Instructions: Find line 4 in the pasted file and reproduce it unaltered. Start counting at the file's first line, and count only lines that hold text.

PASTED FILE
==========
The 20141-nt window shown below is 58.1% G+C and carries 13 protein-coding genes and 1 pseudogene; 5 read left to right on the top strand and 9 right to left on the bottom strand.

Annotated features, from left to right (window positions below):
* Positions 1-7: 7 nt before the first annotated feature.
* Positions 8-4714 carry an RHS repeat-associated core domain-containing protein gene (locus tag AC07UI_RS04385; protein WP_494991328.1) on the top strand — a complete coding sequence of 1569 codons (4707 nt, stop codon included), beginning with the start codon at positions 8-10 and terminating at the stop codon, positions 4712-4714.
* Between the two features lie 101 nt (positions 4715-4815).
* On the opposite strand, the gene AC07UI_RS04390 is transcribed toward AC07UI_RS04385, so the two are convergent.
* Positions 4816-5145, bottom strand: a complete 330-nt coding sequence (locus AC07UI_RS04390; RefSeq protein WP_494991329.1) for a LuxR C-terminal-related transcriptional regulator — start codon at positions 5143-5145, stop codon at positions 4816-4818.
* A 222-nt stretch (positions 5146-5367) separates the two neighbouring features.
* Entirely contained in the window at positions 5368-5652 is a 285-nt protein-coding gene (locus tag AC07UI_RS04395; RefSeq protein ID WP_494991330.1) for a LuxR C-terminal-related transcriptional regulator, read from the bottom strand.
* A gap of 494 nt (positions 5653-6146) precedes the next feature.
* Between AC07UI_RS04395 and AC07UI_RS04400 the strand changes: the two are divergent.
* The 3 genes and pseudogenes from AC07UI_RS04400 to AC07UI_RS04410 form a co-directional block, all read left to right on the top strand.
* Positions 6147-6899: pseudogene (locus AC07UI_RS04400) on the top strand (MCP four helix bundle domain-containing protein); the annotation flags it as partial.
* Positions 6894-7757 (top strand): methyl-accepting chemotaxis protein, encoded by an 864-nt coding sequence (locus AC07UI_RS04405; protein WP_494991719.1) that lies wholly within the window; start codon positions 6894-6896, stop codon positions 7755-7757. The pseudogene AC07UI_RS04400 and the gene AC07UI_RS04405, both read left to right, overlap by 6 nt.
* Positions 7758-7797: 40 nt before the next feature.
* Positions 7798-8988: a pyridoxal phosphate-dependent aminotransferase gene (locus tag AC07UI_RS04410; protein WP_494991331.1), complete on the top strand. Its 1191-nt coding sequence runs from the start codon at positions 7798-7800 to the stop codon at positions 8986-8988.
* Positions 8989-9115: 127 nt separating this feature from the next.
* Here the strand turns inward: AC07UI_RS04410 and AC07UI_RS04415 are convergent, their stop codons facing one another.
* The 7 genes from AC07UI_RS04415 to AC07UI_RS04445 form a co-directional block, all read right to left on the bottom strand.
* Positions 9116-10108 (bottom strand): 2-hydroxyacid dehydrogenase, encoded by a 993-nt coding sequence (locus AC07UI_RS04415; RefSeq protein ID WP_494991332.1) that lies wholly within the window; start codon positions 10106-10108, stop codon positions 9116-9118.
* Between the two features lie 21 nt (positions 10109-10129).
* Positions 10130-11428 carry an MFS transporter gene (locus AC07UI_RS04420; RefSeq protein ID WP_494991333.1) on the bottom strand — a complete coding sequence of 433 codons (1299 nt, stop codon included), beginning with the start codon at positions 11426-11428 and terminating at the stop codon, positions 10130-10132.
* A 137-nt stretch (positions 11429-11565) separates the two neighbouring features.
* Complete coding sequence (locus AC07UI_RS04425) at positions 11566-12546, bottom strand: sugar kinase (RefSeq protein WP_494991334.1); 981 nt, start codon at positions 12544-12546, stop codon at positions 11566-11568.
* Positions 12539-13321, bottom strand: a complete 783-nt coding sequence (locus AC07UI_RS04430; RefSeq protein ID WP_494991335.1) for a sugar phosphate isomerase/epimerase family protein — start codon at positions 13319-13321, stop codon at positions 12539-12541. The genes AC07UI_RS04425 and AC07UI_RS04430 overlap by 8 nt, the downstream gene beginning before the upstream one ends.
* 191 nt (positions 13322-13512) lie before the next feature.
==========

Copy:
* Positions 8-4714 carry an RHS repeat-associated core domain-containing protein gene (locus tag AC07UI_RS04385; protein WP_494991328.1) on the top strand — a complete coding sequence of 1569 codons (4707 nt, stop codon included), beginning with the start codon at positions 8-10 and terminating at the stop codon, positions 4712-4714.